Experts Share Thoughts on 25th Anniversary of the World Wide Web
Check out some of the key milestones of the Internet
Today, March 12, 2014, the World Wide Web celebrates its 25th anniversary. British computer scientists Sir Tim Berners-Lee, the man who came up with the idea of improving information flows, has taken the opportunity to share some thoughts and ask for the support of internauts in making the Web better.The Internet has come a long way since 1989. Among the key Web milestones, there is the first smartphone (1992), the release of the WWW source code by CERN (1993), the first full text search engine (1994), Amazon, eBay and Internet Explorer (1995), Hotmail (1996), Google (1998), LinkedIn and Skype (2003), Facebook (2004), Twitter (2006), Android (2007), iTunes (2008) and the Bing search engine (2009).
But what do experts think about the evolution of the Web and where it’s headed?
Steve Orchard, SVP and general manager of data center and network services at Internap, has told Softpedia the following:“As the Internet marks its silver anniversary, I'm sure Sir Tim Berners-Lee could not have anticipated 25 years ago that it would essentially shrink the world and permeate nearly every aspect of daily modern life.
However, as the Internet continues to surge in the number of users, connected devices and traffic worldwide, so has latency begun to increasingly loom over Internet performance as well as both enterprise success and consumer satisfaction.
The Internet was built to deliver traffic over the shortest route, rather than the fastest, most optimal route. While this method gets traffic where it needs to go, it isn’t optimized to meet the demands of modern users who expect information to be delivered to their fingertips in real time, on any device, anywhere in the world.
Technologies have evolved along with the Internet to meet these changing user demands, such as Internap’s Managed Internet Route Optimizer (MIRO), which acts as a sort of packet ‘satnav,’ scanning traffic across multiple Internet backbones to detect things like packet loss and jitter and making more than 15 million routing calibrations daily to deliver traffic over the fastest path and route around latency hotpots.
One thing is certain - today’s network technologies will continue to advance to keep pace with Internet usage, with endeavours such as Google’s Project Loon looking at increasingly unconventional ways to keep the planet connected.”
Sergio Galindo, general manager of the Infrastructure Business Unit at GFI Software, noted:“While the web is 25 years old this week, it is in the last five years that we’ve seen the most prolific expansion of web-based content. Such an explosion of material and adoption has created many challenges – as well as opportunities – as users try to make sense of all the information now at their fingertips.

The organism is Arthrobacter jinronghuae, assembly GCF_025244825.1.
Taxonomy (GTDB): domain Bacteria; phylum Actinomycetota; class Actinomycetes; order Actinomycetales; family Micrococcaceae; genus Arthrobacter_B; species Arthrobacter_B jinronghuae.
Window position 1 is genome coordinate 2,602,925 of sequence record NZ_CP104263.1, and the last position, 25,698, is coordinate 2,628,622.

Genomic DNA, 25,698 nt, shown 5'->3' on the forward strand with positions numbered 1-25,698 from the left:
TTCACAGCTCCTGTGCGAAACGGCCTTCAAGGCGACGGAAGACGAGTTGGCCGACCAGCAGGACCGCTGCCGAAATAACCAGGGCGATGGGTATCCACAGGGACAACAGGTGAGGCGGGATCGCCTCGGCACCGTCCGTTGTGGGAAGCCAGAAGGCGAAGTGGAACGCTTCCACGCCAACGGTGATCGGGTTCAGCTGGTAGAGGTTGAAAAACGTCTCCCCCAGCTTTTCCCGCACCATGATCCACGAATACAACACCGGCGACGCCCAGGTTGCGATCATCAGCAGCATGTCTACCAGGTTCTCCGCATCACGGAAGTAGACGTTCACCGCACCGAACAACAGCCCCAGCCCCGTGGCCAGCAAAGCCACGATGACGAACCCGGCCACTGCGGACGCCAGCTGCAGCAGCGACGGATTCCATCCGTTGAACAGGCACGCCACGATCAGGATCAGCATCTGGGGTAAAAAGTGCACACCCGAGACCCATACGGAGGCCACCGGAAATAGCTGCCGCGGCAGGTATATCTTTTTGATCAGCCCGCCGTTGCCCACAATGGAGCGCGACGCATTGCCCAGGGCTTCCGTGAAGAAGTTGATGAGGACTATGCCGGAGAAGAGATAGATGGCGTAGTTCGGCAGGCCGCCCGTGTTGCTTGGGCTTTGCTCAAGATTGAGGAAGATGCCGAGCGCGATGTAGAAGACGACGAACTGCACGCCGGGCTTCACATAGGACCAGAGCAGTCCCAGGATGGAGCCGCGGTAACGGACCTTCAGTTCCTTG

The arrival of the first full text search engine in 1994 simplified the process, but at the same time made it even easier to access problematic, malware-infected, illegal and offensive content in equal measure.
One of the biggest challenges facing end users, as well as employers, ISPs and even search engines, is how to filter content appropriately (if at all), so that the less salubrious sites and services are screened out for and by users and organisations that want to limit access to the darker corners of the net, be it for IT security, legal, moral or simply personal preference reasons.
The process is further complicated by the explosion of internet-enabled mobile devices that now form the basis for today’s Internet generation.
Managing the web is by far the most contentious subject that has emerged during the last quarter century. While governments, lobbyists, ISPs and other parties argue for and against censoring, one thing is clear: wholesale web censorship at source is an inflexible and inefficient approach to information management that will never be 100% accurate and will be extremely difficult to reverse when sites are inaccurately censored.
Web filtering at the point of request can offer the same ability to limit access for some who want and need it, but with faster implementation and reversal, all without imposing the same restrictions on everyone outside of one organisation or group.
The biggest legacy of the web’s first 25 years is the unrelenting freedom of information. Limiting the young, vulnerable and other unsuitable users from accessing material that could offend or cause legal issues for employers makes perfect sense, but it is a content control that should be applied locally, rather than be a broad-spectrum censorship layer that could stifle the next 25 years of web innovation.”